That doesn’t look likely to happen. Instead, polls suggest voters will hand Likud only about 20 out of the 120 Knesset seats up for grabs, whereas some 24 or more seats are predicted to go to the Zionist Union, headed by Labor Party chairman Isaac Herzog and Tzipi Livni, who as justice minister headed talks with the Palestinians in the last government before falling out with Netanyahu.

Livni isn’t the only Israeli to part ways with the three-time Likud leader whom Israelis roundly refer to as “Bibi.” Netanyahu’s traditional voting base is being drained by parties declaring themselves centrist, such as Kulanu and Yair Lapid’s Yesh Atid party, as well as those further to the right, such as the Jewish Home party led by economy minister Naftali Bennett, and hardliner Avigdor Lieberman’s Yisrael Beitanu party.

But Kahlon, a former Minister of Communications who is credited with breaking up the country’s cell phone monopoly and drastically bringing down prices, may be the biggest threat of all to Netanyahu’s pool of voters — and could yet decide the premier’s future.

One of the most prestigious names to join Kahlon’s slate is Michael Oren, who served as Netanyahu’s ambassador to Washington until two years ago. In an interview with TIME, Oren says that he was never a member of Netanyahu’s Likud, but had gladly accepted the invitation to help explain Israel’s position in the United States. That included the pivotal issue of Iran’s nuclear program, over which Netanyahu has publicly butted heads with the Obama administration to the point of outright crisis between Jerusalem and Washington. Oren was a key player in many of those discussions in recent years.

“I know better than almost anyone that a nuclear-armed Iran poses an existential threat,” he says by telephone while campaigning for Kulanu in small towns along the coastal plain north of Tel Aviv. “But Israelis overwhelmingly list the price of living in this country and the price of housing as the biggest existential threat of all. My joining this party was an ‘it’s the economy, stupid’ kind of moment.”

That’s a reference, of course, to a popular slogan of the Clinton-Gore campaign in 1992, when the two Democratic candidates initially looked like a long shot for replacing the incumbent, George H. W. Bush. While salaries here have remained flat, housing and cost-of-living prices have skyrocketed in the last few years. A state auditor’s report released a few weeks ago showed that home prices have jumped by 55 percent and rents by 30 percent from 2008 to 2013, which includes most of Netanyahu’s recent tenure.

Like Clinton, Kahlon comes from a modest background. He’s a child of Libyan immigrants to Israel who was raised in a two-bedroom house with seven children, but went on to earn two higher degrees and take on big business while in the cabinet. It was while Kahlon was on a trip to Washington as a Knesset member that they first met. “He made a big impression on me,” Oren says. “He’s very personable and charismatic – but also very grounded and honest, unlike many politicians I’ve met.”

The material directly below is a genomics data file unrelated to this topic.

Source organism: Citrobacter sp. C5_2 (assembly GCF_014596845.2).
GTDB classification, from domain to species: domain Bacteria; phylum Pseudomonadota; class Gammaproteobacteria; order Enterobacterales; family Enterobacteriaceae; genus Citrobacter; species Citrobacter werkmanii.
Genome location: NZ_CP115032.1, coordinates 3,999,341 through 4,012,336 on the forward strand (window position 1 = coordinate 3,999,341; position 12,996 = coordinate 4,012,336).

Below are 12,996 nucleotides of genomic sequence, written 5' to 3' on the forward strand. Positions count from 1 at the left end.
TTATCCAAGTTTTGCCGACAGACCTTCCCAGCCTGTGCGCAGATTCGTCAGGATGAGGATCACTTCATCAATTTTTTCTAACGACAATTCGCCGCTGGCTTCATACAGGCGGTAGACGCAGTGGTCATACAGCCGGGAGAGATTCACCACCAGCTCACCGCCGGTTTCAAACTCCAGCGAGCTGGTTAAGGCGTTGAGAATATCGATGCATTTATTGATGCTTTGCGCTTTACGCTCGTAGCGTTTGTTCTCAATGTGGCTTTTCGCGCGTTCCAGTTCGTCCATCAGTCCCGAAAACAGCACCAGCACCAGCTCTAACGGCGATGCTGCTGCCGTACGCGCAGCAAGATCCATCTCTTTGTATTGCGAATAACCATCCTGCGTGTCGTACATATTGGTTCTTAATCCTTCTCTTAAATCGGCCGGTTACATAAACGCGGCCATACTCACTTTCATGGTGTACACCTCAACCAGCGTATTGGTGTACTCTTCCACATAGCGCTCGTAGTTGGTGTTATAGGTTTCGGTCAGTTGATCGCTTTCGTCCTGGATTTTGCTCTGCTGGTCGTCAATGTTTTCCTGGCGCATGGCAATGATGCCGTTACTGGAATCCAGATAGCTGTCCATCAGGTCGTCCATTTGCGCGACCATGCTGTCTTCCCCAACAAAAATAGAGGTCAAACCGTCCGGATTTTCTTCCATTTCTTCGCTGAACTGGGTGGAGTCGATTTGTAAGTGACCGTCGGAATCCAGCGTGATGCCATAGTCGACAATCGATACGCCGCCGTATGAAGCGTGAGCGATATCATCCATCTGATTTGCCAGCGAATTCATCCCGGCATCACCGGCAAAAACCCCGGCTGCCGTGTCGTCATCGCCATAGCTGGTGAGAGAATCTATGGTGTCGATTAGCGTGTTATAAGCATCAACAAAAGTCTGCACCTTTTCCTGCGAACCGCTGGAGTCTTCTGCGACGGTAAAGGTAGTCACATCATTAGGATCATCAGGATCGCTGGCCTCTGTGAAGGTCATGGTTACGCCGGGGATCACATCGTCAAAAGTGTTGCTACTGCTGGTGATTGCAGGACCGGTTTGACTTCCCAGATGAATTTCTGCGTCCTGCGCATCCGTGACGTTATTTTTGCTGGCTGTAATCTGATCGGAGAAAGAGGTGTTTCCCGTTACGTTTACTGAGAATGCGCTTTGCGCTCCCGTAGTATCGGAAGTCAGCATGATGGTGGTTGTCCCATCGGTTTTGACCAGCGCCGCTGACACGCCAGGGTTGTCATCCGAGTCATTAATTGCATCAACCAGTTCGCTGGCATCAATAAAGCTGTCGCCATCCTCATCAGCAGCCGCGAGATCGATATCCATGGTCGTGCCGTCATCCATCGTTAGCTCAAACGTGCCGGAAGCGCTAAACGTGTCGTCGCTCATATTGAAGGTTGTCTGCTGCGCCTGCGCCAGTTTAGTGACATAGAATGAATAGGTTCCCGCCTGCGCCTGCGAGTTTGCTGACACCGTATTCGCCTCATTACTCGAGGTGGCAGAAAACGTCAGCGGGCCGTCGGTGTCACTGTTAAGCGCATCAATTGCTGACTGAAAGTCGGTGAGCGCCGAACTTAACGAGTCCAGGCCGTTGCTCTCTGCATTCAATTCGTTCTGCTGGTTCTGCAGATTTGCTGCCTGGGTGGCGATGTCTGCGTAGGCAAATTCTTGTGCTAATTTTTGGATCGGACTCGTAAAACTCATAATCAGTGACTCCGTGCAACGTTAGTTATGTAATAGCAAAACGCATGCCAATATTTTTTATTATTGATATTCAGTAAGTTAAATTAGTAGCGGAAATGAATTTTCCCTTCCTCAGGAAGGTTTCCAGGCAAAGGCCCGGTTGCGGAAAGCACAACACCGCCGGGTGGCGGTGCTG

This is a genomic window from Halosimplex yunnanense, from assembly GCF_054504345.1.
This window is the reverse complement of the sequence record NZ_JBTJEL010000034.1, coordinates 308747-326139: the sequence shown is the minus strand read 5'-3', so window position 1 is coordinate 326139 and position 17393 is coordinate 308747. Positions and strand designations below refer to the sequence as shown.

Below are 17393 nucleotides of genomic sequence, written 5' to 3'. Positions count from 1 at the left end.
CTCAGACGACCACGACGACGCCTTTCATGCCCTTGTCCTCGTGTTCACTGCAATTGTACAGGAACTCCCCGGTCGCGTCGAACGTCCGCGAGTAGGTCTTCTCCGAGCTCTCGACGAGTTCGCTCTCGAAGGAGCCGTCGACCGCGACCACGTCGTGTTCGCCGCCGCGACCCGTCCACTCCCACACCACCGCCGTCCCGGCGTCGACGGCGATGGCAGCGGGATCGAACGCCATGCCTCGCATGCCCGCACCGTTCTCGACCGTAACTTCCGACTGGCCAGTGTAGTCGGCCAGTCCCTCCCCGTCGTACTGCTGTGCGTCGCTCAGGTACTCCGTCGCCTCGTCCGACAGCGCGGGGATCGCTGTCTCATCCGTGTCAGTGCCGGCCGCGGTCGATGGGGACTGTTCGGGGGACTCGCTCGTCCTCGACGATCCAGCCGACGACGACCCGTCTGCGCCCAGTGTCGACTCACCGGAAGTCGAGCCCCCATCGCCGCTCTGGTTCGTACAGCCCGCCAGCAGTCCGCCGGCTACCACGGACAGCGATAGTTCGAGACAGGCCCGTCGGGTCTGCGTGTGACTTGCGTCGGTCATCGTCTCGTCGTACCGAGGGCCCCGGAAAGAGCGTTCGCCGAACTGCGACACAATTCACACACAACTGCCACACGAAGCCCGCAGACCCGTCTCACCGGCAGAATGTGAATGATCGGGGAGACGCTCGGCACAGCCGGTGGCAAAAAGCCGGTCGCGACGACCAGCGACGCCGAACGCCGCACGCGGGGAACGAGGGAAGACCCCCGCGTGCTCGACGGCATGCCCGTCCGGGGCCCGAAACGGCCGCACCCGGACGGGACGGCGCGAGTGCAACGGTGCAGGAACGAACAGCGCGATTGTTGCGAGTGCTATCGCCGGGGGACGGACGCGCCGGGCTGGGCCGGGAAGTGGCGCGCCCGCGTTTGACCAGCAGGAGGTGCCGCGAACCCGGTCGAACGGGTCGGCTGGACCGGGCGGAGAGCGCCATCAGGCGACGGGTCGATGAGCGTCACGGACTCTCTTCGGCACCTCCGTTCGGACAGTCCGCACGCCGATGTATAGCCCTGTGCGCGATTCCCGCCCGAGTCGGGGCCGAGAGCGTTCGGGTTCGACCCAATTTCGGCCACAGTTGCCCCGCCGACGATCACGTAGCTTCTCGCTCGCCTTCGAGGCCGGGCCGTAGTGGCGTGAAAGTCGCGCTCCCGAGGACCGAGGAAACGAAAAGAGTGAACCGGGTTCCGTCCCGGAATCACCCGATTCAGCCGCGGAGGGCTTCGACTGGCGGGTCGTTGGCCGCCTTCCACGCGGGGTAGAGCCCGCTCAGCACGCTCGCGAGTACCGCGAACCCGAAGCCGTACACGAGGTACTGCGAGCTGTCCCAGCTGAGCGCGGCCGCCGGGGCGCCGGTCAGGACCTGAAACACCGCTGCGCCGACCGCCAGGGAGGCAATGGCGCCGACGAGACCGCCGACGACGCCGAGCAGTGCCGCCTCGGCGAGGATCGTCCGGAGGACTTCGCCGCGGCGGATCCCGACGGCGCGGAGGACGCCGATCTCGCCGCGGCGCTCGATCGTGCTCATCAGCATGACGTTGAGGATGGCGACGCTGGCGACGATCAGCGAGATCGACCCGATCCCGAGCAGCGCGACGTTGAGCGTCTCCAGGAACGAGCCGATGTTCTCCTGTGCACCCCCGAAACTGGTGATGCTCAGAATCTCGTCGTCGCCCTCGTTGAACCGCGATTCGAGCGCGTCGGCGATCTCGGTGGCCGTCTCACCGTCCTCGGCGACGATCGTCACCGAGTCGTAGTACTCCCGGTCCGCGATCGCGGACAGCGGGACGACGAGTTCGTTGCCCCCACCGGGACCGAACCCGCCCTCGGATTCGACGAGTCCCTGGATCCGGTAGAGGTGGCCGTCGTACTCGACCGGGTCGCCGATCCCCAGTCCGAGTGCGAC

That’s exactly the sentiment that is getting many average Israelis like Khavilio, the cab driver, out to vote. “It’s just hard to make a living here anymore,” says Khavilio, who finds Kahlon – like him a Jew of Middle Eastern descent – more trustworthy than the others. “Most people I know don’t make it through the month without going into debt. By the time you pay your rent or your mortgage, there’s hardly enough left over to buy food, or to get your kid a pair of sneakers.”

Although Oren has chosen a party in fierce competition with his former boss, he says that wasn’t the intention. Ever the diplomat, he treads lightly on any criticism aimed directly at Netanyahu, and with good reason: they may yet end up working together. Even if Likud doesn’t win the most seats, the current prime minister could still end up being invited by Israel’s president to form a coalition of centrist and right-wing parties that would naturally include Kulanu.

In that configuration, Kahlon would almost certainly ask for the finance ministry; in fact, Netanyahu has already offered it to him, but Kahlon declined, saying he had no interest in committing to a government with a man who had failed to keep his word on many occasions. It’s also possible that Kahlon, as the new “kingmaker” who is willing to pair up with a left or right-leaning premier, will demand the foreign minister position for Oren.

But when the election stations close at 10 p.m. on Tuesday and the first exit polls by Israel’s three leading station release their unofficial results, the demands on the leading vote-getters will be immense, and the game of coalition building will begin. It’s a particularly difficult election to call, analysts say, because Israeli voters have been surprised before. Netanyahu’s first victory, in 1996, came the morning after exit polling had predicted a win for Shimon Peres and the Labor Party. And in 2009, Livni’s Kadima party won the highest number of seats — but it soon became clear that only Netanyahu could put together a government because most of the available Knesset seats were center or right-wing.